Libby McCaughey
4 months ago by Libby McCaughey

UK employers are optimistic about hiring in 2022, despite the Omicron variant

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Despite a rise in COVID-19 cases post-Christmas, most businesses are feeling optimistic about 2022, according to our latest research.

In recent research conducted by, who surveyed 251 hiring managers and decision-makers, over three-quarters of employers (72%) felt optimistic about hiring in 2022 and are confident about a strong economic recovery. This sentiment was especially evident amongst larger companies with between 250 – 999 employees and London-based businesses. *


Business (and recruitment) returning to pre-pandemic levels

This is promising news for a recruitment sector that in recent months has been bracing itself for the potential impact of the ‘Great Resignation’. As Omicron cases continue to surge, there have been recent reports that business leaders fear that staff shortages and a lack of suitable applicants to fill key positions will affect their economic return (1).

Despite this, 82% of our respondents said that they felt confident that the current labour shortages would improve in 2022, with 49% of people saying that they were very likely or likely to hire more people next year than in 2021.

In terms of economic recovery, 67% of people said that their business revenue had recovered this year to be equivalent to or more than pre-pandemic levels. These statistics are not surprising when we look at the number of new vacancies which have increased by 18% month-on-month. This echoes the December Employment in the UK report published by the Office of National Statistics which estimates that the UK employment rate is at 75.5% despite the end of furlough (2).

Now is a good time for job seekers who are thinking of changing careers as data shows that this boom will continue well into the new year.

What does this mean for employers?

With no clear indication of whether more restrictions will be introduced, there is still a level of uncertainty in the market. However, the experience learned over the past two years has shown that UK businesses can be incredibly resilient in the face of adversity, and our research further demonstrates this optimism for those within the hiring sector.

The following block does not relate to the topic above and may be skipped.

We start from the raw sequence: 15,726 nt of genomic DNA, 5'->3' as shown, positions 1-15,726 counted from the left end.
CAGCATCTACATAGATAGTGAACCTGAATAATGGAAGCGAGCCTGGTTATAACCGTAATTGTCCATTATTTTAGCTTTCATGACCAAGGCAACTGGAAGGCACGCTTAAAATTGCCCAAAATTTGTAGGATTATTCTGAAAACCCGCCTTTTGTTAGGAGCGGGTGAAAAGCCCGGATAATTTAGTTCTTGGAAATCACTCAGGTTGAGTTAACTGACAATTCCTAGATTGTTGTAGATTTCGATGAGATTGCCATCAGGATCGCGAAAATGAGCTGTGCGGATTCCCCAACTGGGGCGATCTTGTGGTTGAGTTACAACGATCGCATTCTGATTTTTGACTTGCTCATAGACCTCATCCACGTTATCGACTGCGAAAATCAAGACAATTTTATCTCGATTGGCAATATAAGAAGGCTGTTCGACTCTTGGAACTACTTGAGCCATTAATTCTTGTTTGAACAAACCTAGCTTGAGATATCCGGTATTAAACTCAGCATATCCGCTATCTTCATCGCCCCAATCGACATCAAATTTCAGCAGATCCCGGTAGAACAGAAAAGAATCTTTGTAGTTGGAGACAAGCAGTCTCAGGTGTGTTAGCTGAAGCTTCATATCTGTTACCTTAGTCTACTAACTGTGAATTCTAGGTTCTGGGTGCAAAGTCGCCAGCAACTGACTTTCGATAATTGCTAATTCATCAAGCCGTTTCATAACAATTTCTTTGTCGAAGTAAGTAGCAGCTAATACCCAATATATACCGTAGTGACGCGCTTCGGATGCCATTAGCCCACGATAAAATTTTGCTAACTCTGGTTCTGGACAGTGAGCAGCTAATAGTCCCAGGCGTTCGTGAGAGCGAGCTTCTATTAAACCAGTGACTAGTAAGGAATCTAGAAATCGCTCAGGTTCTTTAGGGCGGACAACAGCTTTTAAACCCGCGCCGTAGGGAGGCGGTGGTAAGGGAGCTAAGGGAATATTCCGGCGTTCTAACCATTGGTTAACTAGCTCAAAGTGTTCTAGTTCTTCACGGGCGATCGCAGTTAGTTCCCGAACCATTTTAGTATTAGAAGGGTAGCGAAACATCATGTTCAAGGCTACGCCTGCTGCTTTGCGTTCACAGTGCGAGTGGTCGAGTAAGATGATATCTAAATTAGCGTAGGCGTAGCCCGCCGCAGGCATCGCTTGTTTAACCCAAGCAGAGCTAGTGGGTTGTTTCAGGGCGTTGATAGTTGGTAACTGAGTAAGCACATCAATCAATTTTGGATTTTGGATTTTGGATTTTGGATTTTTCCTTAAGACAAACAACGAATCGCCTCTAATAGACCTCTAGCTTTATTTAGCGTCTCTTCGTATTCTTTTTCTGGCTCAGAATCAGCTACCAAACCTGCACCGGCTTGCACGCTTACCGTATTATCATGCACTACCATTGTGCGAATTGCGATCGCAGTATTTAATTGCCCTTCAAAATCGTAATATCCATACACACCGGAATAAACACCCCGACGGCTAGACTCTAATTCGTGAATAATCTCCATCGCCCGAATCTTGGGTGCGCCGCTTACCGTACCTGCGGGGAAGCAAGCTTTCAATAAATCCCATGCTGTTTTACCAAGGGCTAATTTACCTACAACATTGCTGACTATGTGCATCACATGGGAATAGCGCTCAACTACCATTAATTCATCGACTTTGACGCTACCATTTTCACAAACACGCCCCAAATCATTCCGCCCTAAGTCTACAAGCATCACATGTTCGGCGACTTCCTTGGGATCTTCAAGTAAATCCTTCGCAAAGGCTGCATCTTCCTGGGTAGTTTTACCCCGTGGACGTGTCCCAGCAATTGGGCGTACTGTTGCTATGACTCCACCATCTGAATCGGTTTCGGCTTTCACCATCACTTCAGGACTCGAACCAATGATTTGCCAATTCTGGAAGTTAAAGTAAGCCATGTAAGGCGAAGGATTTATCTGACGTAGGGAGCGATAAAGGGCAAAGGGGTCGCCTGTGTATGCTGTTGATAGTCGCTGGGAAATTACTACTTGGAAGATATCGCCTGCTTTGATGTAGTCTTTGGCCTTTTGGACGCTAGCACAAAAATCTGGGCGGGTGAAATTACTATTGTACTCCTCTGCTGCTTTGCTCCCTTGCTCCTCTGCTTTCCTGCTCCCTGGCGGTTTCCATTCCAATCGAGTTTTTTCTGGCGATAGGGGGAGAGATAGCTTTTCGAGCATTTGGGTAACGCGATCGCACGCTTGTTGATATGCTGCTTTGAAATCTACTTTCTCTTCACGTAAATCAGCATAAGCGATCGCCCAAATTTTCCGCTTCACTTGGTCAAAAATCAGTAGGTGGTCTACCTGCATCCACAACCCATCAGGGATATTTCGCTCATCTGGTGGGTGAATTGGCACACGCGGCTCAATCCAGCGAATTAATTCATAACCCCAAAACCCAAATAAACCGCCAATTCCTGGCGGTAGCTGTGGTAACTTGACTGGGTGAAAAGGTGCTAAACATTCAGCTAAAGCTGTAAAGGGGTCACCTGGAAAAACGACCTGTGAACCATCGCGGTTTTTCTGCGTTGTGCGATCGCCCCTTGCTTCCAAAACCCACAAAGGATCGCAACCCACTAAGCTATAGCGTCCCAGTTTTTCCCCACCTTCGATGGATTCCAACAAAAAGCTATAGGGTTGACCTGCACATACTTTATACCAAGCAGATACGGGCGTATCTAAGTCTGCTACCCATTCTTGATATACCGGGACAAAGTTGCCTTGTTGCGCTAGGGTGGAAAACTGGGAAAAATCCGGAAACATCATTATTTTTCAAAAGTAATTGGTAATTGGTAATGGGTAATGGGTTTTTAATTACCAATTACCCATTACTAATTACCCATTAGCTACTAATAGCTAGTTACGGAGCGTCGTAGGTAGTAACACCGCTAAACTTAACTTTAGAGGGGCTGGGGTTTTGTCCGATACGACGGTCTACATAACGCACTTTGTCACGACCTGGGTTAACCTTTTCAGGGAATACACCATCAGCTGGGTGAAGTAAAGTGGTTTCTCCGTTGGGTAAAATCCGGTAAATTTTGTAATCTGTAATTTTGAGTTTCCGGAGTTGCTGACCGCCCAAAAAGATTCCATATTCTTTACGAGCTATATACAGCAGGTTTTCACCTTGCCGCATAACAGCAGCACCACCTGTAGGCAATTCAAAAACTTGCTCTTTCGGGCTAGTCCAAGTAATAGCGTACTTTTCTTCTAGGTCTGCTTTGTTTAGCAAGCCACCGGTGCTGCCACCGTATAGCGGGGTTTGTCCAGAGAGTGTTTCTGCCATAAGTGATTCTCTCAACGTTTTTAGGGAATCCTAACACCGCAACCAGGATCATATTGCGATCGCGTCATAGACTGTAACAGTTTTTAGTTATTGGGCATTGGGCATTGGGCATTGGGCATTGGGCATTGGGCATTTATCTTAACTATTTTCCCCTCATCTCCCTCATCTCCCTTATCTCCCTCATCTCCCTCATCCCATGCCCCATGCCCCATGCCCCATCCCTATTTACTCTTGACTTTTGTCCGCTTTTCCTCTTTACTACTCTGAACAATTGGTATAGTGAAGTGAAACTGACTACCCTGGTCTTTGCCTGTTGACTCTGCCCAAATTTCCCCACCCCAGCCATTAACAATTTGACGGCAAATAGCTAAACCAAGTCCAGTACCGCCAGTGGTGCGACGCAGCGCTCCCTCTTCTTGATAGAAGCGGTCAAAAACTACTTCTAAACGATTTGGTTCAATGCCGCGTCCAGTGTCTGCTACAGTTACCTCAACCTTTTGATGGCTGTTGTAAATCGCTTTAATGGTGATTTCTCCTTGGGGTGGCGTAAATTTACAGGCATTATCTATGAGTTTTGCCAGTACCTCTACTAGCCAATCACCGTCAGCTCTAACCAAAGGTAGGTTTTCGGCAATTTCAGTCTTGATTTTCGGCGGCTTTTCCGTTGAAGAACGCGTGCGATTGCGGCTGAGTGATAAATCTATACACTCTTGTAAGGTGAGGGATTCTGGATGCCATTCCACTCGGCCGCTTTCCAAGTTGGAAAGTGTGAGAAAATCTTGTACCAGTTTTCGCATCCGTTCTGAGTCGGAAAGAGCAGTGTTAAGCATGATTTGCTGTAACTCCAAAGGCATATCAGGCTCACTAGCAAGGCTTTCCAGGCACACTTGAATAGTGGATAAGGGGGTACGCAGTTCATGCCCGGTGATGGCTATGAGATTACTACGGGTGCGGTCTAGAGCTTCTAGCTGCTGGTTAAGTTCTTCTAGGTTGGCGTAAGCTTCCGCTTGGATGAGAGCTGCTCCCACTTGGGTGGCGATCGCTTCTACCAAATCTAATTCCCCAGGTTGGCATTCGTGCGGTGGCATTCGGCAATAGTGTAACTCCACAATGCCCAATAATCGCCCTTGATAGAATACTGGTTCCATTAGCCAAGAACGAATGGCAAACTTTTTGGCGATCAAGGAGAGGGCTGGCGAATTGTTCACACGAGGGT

Candidate experience matters

More vacancies will mean that job seekers will be stretched for choice in the new year. However, businesses are in a stronger position to onboard and train staff remotely than before the pandemic and our November Job Market Review showed that more businesses are focusing on improving their offerings. Lessons learnt from the past two years can be applied moving forwards and businesses should invest time into improving their candidate experience to give jobseekers a positive experience while remaining competitive.


Prepare for longer-term working from home practices

We still don’t know how long we will be expected to work from home. Employers will need to make sure that they are equipped to recruit and onboard new starters remotely in 2022. The recruitment market is extremely competitive right now and companies will also need to adapt their hiring strategies to become attractive to employees who will be working from home for the unforeseeable future.


Invest in upskilling and training

The labour shortage has meant that employers are struggling to fill vital roles. To tackle this labour shortage, employers will need to identify the technical skills needed for their roles and assess whether they can train and upskill employees with transferable skills for key positions. Resources and the ability to provide training, plus willingness for candidates to learn will need to be taken into consideration when making hiring decisions.


*Online survey conducted by Atomik Research among 251 respondents from the UK – all Hiring Decision Makers who were Senior Managers and above within their companies. The research fieldwork took place on 1st – 2nd December 2021. Atomik Research is an independent creative market research agency that employs MRS-certified researchers and abides by the MRS code.